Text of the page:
A couple of weeks ago, my wife, Eva, and I thought our house was going to burn down.
I had just returned from a trip, and Eva was cooking something delicious in the oven. She walked out of the kitchen and when she came back, flames were shooting out of the oven — and they were spreading.
Frantic, I looked under the sink for our fire extinguisher which, to our great dismay, was empty. Forgetting all of my knowledge of how to safely extinguish a kitchen fire, I did the worst thing possible: I threw a pan of water on the flames.
The fire was growing. My next thoughts were of getting Eva out of the house and whether or not we had time to grab important items or papers. I dialed 911 as the smoke alarm beeped overhead.
And then, suddenly, the fire completely extinguished itself, leaving no damage, like it was never there.
The night before the fire, I received a text message from one of my friends whom I hadn’t talked with in a while: “Pastor Sam, for whatever reason, I am praying for a supernatural hedge of protection.” The next morning, I received another text message from another friend: “Pastor Sam, I’m praying for protection right now. God’s going before you. Everything’s going to be fine.”
That afternoon, our oven caught on fire.
Reflecting on this supernatural provision of God led me to think about Pentecost when Jesus’ disciples received the Holy Spirit:
“Suddenly a sound like the blowing of a violent wind came from heaven and filled the whole house where they were sitting. They saw what seemed to be tongues of fire that separated and came to rest on each of them. All of them were filled with the Holy Spirit and began to speak in other tongues as the Spirit enabled them” (Acts 2:1-4).
As we celebrate the birth of the church this Sunday, I think there is a major lesson for believers or, as I like to say, “Pentecost people”: Pentecost people know how to wait — and worship.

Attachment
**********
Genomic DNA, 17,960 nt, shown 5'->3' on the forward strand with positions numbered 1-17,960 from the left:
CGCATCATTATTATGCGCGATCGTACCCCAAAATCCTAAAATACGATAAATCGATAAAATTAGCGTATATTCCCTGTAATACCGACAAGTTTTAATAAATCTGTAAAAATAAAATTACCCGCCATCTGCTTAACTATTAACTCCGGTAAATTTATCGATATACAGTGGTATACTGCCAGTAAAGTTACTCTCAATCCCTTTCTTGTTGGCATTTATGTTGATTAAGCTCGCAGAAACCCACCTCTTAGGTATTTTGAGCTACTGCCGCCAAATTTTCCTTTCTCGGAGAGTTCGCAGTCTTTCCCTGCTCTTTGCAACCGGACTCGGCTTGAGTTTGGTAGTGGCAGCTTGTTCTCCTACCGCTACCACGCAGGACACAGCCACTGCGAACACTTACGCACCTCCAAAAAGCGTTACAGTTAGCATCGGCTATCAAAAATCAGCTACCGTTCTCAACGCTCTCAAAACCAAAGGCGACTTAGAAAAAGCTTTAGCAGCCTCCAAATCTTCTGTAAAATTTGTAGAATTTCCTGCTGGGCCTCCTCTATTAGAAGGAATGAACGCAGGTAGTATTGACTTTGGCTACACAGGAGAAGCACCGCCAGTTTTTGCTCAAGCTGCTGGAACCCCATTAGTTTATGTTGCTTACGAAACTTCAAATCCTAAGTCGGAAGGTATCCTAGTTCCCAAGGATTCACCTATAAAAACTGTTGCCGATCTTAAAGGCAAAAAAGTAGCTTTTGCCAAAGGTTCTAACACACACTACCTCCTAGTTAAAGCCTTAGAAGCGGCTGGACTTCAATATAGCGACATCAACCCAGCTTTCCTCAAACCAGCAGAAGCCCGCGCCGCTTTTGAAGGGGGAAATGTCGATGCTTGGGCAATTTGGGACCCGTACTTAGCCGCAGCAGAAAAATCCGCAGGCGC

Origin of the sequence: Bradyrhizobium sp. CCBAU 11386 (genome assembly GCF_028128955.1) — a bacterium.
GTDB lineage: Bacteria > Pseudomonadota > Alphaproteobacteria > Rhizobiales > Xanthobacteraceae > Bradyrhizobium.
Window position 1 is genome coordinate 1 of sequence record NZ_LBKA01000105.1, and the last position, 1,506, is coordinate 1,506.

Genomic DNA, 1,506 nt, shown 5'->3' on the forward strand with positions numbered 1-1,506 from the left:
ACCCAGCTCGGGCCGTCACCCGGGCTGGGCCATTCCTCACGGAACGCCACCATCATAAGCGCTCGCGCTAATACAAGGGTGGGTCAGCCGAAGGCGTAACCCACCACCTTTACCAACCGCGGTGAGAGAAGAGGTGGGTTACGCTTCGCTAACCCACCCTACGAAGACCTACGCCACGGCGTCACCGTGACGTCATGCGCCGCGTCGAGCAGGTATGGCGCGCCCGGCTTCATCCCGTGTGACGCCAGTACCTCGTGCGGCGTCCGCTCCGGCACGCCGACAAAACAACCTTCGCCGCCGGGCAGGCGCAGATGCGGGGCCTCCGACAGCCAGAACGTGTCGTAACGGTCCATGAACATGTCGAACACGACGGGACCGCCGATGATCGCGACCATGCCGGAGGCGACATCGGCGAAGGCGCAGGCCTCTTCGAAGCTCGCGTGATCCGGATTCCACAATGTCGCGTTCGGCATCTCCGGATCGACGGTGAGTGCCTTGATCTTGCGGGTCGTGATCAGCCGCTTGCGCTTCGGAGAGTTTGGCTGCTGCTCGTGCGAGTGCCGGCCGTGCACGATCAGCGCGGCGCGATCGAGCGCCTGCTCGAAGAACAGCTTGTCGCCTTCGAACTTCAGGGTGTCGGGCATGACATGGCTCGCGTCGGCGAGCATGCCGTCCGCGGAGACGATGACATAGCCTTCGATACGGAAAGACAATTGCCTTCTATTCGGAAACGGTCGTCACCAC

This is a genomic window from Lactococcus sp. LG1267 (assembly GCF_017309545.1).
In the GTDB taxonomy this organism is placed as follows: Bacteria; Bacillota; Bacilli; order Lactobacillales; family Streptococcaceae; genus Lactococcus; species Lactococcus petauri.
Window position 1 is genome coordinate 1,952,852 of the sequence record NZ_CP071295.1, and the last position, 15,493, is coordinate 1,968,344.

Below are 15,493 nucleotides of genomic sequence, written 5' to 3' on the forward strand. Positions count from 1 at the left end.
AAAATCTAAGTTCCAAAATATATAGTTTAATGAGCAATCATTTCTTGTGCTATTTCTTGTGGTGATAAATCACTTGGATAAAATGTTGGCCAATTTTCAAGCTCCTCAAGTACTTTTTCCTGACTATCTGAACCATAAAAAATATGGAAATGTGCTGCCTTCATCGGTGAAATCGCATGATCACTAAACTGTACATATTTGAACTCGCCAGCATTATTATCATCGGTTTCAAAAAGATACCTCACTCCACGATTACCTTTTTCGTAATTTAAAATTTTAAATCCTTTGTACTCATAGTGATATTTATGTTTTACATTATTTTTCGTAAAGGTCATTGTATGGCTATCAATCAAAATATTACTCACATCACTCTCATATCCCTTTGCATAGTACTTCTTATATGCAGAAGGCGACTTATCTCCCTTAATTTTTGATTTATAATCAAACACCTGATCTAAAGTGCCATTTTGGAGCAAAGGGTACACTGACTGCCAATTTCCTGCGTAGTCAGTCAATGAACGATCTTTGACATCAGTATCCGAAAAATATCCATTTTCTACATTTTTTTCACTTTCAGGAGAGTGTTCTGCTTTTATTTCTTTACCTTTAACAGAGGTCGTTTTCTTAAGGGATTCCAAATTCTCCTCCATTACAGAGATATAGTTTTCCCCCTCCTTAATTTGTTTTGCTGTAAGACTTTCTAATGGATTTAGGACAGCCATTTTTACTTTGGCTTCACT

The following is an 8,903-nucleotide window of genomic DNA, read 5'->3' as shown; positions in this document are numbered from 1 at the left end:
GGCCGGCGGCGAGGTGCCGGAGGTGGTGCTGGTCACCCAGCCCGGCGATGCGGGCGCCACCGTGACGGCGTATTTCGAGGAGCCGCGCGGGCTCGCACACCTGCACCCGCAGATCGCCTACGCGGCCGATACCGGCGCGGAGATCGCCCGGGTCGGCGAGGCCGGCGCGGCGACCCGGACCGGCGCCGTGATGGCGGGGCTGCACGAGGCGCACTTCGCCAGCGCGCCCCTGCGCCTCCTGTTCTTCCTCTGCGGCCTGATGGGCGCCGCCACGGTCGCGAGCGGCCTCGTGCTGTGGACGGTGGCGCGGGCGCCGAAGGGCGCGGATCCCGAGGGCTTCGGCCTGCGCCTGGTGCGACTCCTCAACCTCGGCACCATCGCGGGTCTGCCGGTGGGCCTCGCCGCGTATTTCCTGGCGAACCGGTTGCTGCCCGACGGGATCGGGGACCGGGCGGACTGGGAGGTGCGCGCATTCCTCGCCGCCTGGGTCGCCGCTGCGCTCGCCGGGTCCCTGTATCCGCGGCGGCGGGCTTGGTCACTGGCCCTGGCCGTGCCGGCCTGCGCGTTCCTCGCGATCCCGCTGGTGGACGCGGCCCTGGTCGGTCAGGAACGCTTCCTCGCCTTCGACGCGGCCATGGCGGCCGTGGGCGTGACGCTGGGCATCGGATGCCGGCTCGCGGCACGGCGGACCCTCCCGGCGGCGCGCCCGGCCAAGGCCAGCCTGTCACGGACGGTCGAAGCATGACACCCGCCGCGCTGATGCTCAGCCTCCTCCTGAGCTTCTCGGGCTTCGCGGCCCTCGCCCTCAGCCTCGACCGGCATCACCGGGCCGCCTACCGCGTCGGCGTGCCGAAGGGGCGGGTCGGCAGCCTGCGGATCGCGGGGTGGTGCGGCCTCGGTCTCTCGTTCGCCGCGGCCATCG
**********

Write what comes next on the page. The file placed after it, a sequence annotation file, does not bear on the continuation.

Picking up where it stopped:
Before he ascended to heaven, Jesus told his disciples:
“Do not leave Jerusalem, but wait for the gift my Father promised, which you have heard me speak about. For John baptized with water, but in a few days you will be baptized with the Holy Spirit. …But you will receive power when the Holy Spirit comes on you, and you will be my witnesses in Jerusalem, and in all Judea and Samaria, and to the ends of the earth” (Acts 1:4-5, 8).
So, they waited. And then, suddenly, the Holy Spirit rushed upon them. They began speaking in different languages, preaching the gospel to those from other nations who were gathered in Jerusalem. At least 3,000 people were welcomed into the family of God that day.
I’ll admit it: I have a hard time waiting.
Waiting by faith is especially agonizing since we can’t see how God is working or know what his answers to our prayers might be. I experienced this in a very real way last summer when my daughter was critically ill with COVID-19 and for a time, we didn’t know if she would survive.
Over the years, I’ve learned that “wait” and “suddenly” are part of the same faith continuum. Throughout Scripture, we see men and women of faith who waited: Abraham. Job. Esther. Daniel. Zechariah and Elizabeth. Mary. Samuel. Anna. The disciples and so many others. Their wait was rewarded when it was least expected.
Moreover, all these worshipped while they waited. They prayed, fasted, wept, and declared the promises of God. Their waiting literally changed the world, because people who wait are the people who experience a holy “suddenly.”
When it comes to waiting, will we choose to listen to our feelings or to live by our faith?
The God who instructs us to wait is the same God who will send us our “suddenly.” With our ancestors in the faith, we stand upon his promises, believing that we will receive a “suddenly” for our families, our circumstances, and our communities for the glory of God.
So as we wait, let’s remember to worship, for our waiting is not in vain. I hear the sound of a rushing mighty wind that’s about to change everything.